This pilgrimage route has many names, and one is the Camino de Tineo. I don't know why. The town's fifteen minutes of fame in Spanish history have come and gone. Nowadays the district is known for its dairies, which produce the largest quantity of milk in the Asturias, and also for its production of smoked meats, mainly chosco, a fine pork sausage, and morcilla (known to other Europeans as blutwurst, boudin noir, or black pudding). The town of Tineo has a small, cramped casco antiguo, a Museum of Gold in the Asturias, and very little else of tourist interest in town. Above all, however, it has a new, spotless, and well-situated Albergue de Peregrinos.
Reaching Tineo from Salas is about a five hour walk in good weather. For me, the trek from Bodenaya was a slower slog in a constant drizzle, but I had the company of two Sevillano couples, whose spirits could not be dampened. This was the first time I'd spent any time in the company of Spanish pilgrims, and I realized how much I'd been missing. They were a constant delight. They were also crazy: on arriving at Tineo, they decided that four hours on the road in the rain was not enough, and that they would continue on as far as Borres, another 15 km and probably another four to five hours ahead, wet feet and all. I stopped at the Albergue and was very happy for the chance to dry out.
|Wet Day on
a coffee stop
back to it!
|Upper Tineo||Tineo's Albergue|
At the Albergue, I met a Madrileño named Jaime Perez, who walked with me from Tineo as far as Arzúa and became my friend. It is said that on the Camino, you receive many blessings. Sometimes, however, you don't fully understand them until later. We parted at Arzúa because I had reached my physical limits that day, and he needed to go on to meet his schedule. It wasn't until I was alone in the Arzúa Albergue, however, that I realized that walking with my friend had been one of truest of those blessings, making what might have been an exhausting ordeal into the best of my Caminos.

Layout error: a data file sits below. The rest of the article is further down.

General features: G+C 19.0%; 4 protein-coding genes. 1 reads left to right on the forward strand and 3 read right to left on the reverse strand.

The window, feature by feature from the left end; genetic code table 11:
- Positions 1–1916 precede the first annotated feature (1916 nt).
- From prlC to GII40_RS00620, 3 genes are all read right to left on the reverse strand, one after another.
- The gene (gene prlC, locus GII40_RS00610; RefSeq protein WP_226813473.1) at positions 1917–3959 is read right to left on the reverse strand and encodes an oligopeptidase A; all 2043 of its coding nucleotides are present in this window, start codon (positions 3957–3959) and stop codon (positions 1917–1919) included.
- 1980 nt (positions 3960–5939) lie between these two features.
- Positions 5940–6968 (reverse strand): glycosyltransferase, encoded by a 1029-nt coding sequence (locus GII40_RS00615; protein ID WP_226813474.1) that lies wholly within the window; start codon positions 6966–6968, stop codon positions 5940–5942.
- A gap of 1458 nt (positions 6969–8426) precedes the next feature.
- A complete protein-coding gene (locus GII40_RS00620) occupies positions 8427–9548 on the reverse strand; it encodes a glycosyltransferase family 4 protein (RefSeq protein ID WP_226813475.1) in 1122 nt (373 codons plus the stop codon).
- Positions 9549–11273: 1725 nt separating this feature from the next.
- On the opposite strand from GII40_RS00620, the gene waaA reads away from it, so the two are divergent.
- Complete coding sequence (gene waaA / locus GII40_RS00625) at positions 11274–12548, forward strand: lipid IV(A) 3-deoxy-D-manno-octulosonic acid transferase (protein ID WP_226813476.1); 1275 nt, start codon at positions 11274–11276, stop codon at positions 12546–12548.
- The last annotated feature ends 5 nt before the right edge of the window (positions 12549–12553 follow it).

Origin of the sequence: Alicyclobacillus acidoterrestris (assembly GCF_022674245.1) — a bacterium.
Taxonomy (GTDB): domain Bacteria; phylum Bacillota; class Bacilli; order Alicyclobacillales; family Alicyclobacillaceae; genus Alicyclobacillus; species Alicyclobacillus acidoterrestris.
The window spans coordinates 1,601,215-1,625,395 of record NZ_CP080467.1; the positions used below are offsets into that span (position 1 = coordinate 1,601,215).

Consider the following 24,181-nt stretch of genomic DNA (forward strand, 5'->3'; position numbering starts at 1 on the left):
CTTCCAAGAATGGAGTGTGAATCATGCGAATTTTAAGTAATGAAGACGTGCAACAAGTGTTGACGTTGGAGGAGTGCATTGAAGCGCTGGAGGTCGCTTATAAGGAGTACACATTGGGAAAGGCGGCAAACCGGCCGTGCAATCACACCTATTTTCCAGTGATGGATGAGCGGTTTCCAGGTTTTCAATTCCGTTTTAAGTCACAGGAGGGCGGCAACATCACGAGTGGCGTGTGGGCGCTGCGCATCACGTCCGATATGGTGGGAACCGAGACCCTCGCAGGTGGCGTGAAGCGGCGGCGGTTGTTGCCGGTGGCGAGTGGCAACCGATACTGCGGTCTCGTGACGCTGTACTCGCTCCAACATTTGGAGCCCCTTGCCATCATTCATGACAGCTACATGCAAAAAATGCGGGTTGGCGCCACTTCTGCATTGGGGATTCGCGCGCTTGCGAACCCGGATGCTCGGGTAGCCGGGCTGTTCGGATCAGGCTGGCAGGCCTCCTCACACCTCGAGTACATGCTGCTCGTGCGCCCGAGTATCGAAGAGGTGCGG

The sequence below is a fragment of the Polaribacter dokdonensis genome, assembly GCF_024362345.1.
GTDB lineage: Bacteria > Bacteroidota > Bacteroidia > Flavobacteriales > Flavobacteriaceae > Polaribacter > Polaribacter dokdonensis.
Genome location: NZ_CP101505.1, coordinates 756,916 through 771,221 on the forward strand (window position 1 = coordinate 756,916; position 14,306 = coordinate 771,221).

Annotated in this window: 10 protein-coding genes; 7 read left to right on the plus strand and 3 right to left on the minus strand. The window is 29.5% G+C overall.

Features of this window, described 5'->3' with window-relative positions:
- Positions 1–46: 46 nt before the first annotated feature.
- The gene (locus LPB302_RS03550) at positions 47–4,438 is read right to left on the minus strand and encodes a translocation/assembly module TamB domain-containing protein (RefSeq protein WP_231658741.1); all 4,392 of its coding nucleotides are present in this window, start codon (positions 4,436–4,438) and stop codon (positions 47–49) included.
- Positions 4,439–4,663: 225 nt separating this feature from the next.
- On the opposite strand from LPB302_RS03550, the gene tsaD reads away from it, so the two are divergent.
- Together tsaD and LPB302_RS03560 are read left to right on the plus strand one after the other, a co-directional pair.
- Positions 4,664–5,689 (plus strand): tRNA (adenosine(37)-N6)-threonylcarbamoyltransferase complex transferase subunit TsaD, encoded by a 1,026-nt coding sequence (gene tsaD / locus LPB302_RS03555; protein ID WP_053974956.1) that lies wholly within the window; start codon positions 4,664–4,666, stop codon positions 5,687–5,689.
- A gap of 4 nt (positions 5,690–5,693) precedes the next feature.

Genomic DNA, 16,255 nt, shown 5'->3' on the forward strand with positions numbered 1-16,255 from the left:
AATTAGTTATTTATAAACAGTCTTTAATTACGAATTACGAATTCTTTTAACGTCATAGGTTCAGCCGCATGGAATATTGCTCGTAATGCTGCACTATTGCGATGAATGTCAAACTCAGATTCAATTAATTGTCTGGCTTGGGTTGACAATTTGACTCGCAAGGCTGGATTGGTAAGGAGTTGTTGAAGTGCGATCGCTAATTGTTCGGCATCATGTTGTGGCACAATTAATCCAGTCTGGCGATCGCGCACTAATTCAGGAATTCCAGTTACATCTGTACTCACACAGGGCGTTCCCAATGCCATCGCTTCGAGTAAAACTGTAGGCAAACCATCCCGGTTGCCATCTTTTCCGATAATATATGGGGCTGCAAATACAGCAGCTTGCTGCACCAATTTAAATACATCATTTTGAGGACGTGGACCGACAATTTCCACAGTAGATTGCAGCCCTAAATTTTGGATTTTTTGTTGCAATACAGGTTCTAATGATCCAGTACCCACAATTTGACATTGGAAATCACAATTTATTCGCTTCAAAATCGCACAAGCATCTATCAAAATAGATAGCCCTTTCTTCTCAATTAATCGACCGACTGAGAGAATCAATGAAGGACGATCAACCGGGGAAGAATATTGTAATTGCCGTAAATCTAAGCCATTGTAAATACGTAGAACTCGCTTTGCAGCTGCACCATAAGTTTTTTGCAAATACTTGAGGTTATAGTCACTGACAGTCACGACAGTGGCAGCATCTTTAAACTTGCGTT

In any case, this day would have been lovely in better weather, but even walking under leaden skies and with constantly wet feet, it wasn't terrible. There is a bar with good coffee in El Espina and in Tineo itself, excellent food -- both pub style Asturian dishes and classier eats. You climb almost continually as you approach the town, from about 400 meters at Bodenaya up to about 750, but there are no particularly steep trails. The countryside, as always in this part of the Principality of Asturias, is beautifully green and intensely farmed.
|Tineo in the Hills||Tineo Town Hall||Asturian Gold Museum||Hospitalero (center at table)
As you come up on Tineo, probably close to lunch time, the Camino passes a sports field and a small restaurant, La Casina, in the Cimadevilla area. It offers hearty Asturian food such as lentil soup with orejas, pork chops and fries, and sidra, which is just what you need after a difficult morning. For the uninitiated, orejas are pig's ears, which you may push to the side of the bowl and leave without embarrassment.
The Confraternity Guide suggests: "Good food at Los Tres Chicos Bar/Restaurant down behind the ALSA Bus Office". I looked it over but didn't go in because it looks like a greasy spoon diner. A better choice, still within pilgrim budgets, is the restaurant in the Hostal Don Miguel, just down the hill and around the corner from the Albergue. At least once before you leave Tineo, try the Plato de Embutidos assortment of smoked meats, including Tineo's famous chosco. The bar is good for breakfast too.
Leaving Tineo can be tricky. The waymarking brings you into the older part of town past a stone church. Here you need to turn right into the Travesía de la Torre to stay with the waymarking. The directional shell tile isn't visible from the uphill side of the intersection. Don't keep on down the hill into the old town.